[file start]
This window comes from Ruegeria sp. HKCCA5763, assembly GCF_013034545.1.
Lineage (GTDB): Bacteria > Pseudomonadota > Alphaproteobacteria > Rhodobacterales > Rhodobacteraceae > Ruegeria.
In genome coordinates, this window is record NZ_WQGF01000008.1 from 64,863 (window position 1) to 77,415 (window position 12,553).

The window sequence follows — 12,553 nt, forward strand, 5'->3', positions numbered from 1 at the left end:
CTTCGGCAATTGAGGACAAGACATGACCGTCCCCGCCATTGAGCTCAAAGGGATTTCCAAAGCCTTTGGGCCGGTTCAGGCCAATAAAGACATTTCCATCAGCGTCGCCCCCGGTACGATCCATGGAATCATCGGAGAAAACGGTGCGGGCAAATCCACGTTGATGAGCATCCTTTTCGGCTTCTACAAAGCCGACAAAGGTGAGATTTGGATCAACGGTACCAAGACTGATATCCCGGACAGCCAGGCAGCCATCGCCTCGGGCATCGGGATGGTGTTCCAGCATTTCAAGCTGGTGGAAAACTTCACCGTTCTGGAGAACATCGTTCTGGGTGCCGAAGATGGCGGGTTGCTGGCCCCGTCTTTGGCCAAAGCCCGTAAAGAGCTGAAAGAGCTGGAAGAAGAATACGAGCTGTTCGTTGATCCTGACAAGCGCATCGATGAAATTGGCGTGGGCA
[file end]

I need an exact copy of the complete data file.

This window comes from Ruegeria sp. HKCCA5763, assembly GCF_013034545.1.
Lineage (GTDB): Bacteria > Pseudomonadota > Alphaproteobacteria > Rhodobacterales > Rhodobacteraceae > Ruegeria.
In genome coordinates, this window is record NZ_WQGF01000008.1 from 64,863 (window position 1) to 77,415 (window position 12,553).

The window sequence follows — 12,553 nt, forward strand, 5'->3', positions numbered from 1 at the left end:
CTTCGGCAATTGAGGACAAGACATGACCGTCCCCGCCATTGAGCTCAAAGGGATTTCCAAAGCCTTTGGGCCGGTTCAGGCCAATAAAGACATTTCCATCAGCGTCGCCCCCGGTACGATCCATGGAATCATCGGAGAAAACGGTGCGGGCAAATCCACGTTGATGAGCATCCTTTTCGGCTTCTACAAAGCCGACAAAGGTGAGATTTGGATCAACGGTACCAAGACTGATATCCCGGACAGCCAGGCAGCCATCGCCTCGGGCATCGGGATGGTGTTCCAGCATTTCAAGCTGGTGGAAAACTTCACCGTTCTGGAGAACATCGTTCTGGGTGCCGAAGATGGCGGGTTGCTGGCCCCGTCTTTGGCCAAAGCCCGTAAAGAGCTGAAAGAGCTGGAAGAAGAATACGAGCTGTTCGTTGATCCTGACAAGCGCATCGATGAAATTGGCGTGGGCA